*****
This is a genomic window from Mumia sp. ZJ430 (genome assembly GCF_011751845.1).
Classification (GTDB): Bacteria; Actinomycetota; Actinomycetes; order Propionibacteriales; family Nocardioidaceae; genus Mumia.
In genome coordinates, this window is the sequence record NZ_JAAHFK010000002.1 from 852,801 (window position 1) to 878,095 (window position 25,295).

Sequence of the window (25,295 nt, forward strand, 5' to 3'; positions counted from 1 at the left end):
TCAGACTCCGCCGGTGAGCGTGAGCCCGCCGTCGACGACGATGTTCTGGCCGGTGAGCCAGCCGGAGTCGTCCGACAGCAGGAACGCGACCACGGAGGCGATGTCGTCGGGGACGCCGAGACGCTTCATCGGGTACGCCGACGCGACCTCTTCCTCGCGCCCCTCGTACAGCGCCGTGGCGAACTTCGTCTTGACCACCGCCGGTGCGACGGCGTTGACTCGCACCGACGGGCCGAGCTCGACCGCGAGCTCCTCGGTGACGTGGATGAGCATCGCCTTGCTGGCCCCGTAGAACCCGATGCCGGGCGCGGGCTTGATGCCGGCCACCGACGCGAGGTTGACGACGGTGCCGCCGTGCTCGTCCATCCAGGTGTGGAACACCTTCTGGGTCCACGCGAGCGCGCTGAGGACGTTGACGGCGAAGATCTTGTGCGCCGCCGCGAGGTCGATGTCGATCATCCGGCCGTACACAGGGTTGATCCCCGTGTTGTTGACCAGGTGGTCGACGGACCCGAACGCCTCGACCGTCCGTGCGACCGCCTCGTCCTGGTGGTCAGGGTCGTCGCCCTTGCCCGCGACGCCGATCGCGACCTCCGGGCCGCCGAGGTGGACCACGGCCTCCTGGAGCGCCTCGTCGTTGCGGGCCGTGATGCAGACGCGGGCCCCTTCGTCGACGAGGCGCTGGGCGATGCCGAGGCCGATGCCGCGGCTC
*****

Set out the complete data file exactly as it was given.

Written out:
This is a genomic window from Mumia sp. ZJ430 (genome assembly GCF_011751845.1).
Classification (GTDB): Bacteria; Actinomycetota; Actinomycetes; order Propionibacteriales; family Nocardioidaceae; genus Mumia.
In genome coordinates, this window is the sequence record NZ_JAAHFK010000002.1 from 852,801 (window position 1) to 878,095 (window position 25,295).

Sequence of the window (25,295 nt, forward strand, 5' to 3'; positions counted from 1 at the left end):
TCAGACTCCGCCGGTGAGCGTGAGCCCGCCGTCGACGACGATGTTCTGGCCGGTGAGCCAGCCGGAGTCGTCCGACAGCAGGAACGCGACCACGGAGGCGATGTCGTCGGGGACGCCGAGACGCTTCATCGGGTACGCCGACGCGACCTCTTCCTCGCGCCCCTCGTACAGCGCCGTGGCGAACTTCGTCTTGACCACCGCCGGTGCGACGGCGTTGACTCGCACCGACGGGCCGAGCTCGACCGCGAGCTCCTCGGTGACGTGGATGAGCATCGCCTTGCTGGCCCCGTAGAACCCGATGCCGGGCGCGGGCTTGATGCCGGCCACCGACGCGAGGTTGACGACGGTGCCGCCGTGCTCGTCCATCCAGGTGTGGAACACCTTCTGGGTCCACGCGAGCGCGCTGAGGACGTTGACGGCGAAGATCTTGTGCGCCGCCGCGAGGTCGATGTCGATCATCCGGCCGTACACAGGGTTGATCCCCGTGTTGTTGACCAGGTGGTCGACGGACCCGAACGCCTCGACCGTCCGTGCGACCGCCTCGTCCTGGTGGTCAGGGTCGTCGCCCTTGCCCGCGACGCCGATCGCGACCTCCGGGCCGCCGAGGTGGACCACGGCCTCCTGGAGCGCCTCGTCGTTGCGGGCCGTGATGCAGACGCGGGCCCCTTCGTCGACGAGGCGCTGGGCGATGCCGAGGCCGATGCCGCGGCTC